The challenges of social distancing
23 March 2020
The ongoing COVID-19 pandemic has required many life-style changes
Within a matter of weeks people have found themselves required to stay home for self-isolation, or requested to stay home as part of social distancing.
The civil obligation of social distancing has affected many areas of life, though most obviously in the way people work. COVID-19 has led many to either prepare to or indeed work from home. While this is a revolutionary change to employment in many sectors, employment obligations do not cease. Accordingly, this sudden shift comes with some necessary considerations.
A safe workplace
Employment obligations still apply to employers, even if the employees are outside of the normal workplace. A major obligation the employers must be bearing in mind as workers shift to remote workers is the duty to ensure the health and safety of workers, so far as is reasonably practicable.
As the isolation and social distancing measures have come in quite suddenly, not all employees will have ideal workspaces at home to work at. Employers are obligated to enquire about an employee's workspace and make sure it is comfortable, safe and suitable in the same manner they would for workspaces in the workplace. For instance, employees should have a comfortable chair and desk, sufficient space and resources to complete their work.
It isn't just employers who should be thinking about health and safety though. Employees are charged with taking reasonable care of their own health and safety and reasonable care that others are not harmed by something they do or don't do. This means they should still be reporting hazards and making sure they aren't deliberately putting themselves in an unsafe environment.
The best way to ensure employers and employees are aware of their respective duties is to have a clear Health and Safety Policy and a Work from Home Policy that sets out the relevant obligations and responsibilities. Employers should also consider whether a workspace checklist or an external assessment may be necessary if working from home continues long term.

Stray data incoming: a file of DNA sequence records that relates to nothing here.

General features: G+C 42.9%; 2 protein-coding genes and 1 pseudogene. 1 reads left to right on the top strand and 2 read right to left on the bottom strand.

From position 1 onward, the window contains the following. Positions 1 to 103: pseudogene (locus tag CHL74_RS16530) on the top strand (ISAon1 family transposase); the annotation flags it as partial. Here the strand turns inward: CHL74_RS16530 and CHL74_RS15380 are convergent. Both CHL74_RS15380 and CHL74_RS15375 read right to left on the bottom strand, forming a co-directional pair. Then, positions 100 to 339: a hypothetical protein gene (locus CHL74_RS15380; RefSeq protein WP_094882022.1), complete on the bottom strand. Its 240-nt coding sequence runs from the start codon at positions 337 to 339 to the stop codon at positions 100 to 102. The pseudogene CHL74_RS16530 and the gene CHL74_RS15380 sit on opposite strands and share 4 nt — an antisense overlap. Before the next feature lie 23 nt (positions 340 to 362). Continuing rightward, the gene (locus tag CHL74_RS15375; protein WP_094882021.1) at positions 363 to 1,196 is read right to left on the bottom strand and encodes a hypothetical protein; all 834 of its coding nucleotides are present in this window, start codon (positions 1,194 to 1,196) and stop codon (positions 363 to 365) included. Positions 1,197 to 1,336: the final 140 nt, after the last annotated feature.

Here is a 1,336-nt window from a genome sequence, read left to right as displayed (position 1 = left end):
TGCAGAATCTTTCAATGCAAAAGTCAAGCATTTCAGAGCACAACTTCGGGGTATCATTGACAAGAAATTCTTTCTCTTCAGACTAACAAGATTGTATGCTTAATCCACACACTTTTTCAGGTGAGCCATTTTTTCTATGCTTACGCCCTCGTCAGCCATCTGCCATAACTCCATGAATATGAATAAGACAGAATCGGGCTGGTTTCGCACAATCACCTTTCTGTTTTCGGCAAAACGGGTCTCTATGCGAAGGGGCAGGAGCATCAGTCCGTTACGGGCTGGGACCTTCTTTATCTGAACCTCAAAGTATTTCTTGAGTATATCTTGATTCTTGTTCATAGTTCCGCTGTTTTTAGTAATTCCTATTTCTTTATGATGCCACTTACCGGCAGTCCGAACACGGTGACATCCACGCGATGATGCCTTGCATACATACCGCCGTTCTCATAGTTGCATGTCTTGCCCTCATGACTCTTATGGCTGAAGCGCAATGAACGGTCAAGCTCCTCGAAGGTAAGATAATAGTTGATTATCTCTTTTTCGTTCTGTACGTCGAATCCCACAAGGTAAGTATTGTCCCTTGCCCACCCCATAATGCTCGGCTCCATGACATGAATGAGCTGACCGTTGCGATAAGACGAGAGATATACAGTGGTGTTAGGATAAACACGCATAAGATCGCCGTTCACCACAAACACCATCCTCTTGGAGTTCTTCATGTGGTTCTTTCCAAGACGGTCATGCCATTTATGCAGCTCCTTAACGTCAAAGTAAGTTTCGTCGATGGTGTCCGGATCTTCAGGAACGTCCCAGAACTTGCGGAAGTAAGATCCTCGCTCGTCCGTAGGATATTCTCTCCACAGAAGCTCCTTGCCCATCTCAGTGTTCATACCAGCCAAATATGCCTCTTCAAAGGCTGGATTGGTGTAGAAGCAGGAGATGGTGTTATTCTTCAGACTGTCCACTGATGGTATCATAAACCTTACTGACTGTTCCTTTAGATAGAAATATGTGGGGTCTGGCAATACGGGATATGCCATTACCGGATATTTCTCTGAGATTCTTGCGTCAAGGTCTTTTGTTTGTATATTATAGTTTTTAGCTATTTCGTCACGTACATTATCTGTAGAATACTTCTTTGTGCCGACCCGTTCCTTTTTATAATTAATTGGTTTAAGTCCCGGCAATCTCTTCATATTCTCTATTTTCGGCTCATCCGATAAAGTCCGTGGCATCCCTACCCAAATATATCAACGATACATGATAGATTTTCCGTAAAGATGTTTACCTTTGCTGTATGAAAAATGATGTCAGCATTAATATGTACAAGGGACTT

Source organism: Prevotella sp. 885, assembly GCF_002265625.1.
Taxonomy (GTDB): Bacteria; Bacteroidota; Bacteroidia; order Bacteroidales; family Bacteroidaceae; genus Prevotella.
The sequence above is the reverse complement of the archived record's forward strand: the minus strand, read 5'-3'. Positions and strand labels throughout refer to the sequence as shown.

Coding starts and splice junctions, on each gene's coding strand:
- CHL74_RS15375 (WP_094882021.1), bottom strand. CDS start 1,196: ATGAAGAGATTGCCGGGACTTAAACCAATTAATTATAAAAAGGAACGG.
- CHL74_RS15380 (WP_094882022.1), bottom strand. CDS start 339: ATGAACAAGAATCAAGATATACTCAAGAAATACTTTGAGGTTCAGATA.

Privacy and data security
When employees are out of the workplace, issues relating to privacy and security can become more challenging.
Employees should be made aware of the confidentiality and security obligations of their role, and be careful not to leave sensitive information in the open. This is particularly important when printing or destroying work-related documents, or working in common spaces with others.
Employers should also consider how IT issues are dealt with as such issues can become exacerbated by remote working. Particularly as employees may be using new remote working technologies and devices that may be used for both work and personal use, all of which open them up to increased security and incompatibility risks. To prevent issues and increase security, employers should ensure employees have suitable, up to date software and hardware for the role, that the employee knows how to use any relevant devices and that any necessary anti-malware software is installed.
Both employee and employer retain their duty of good faith, including the duties to be active and constructive, and responsive and communicative, even when working remotely. Due to the lack of face-to-face interaction, strong channels of communication will be essential.
Employers and employees should explore the best channels of remote communication, whether that be sticking to emails and phone calls, or branching out to alternative options like video calling and instant messaging programs.
Employee mental health
Social distancing and self-isolation are perhaps most impactful on personal wellbeing.
Remote working blurs the line between work and home life, where workers can struggle to disconnect from work, checking emails consistently outside regular work hours. The lack of face-to-face interaction with colleagues can also result in employees feeling they have less support and connection in the workplace. This will be exacerbated by the fact that social distancing or isolation will also be limiting interactions in the employee's personal life.
Employers and employees should arrange regular check ins to discuss issues, questions and ensure the employee is well supported in their work. Employers should also consider offering employees EAP if they do not already.
Employers and employees should also be conscious that despite the remote environment, the obligations to work regular work hours, and take regular breaks, remain the same as when they were in the workplace. This can often require an element of trust on both sides. Frequent check ins and open communication can assist with ensuring the employee is not over working or underworking. A clear Working from Home policy may also assist.
The response to COVID-19 brings with it interesting challenges to the workforce. It may be changing everyone's routine, but the fundamental employment obligations, both legal and personal, remain as important as ever.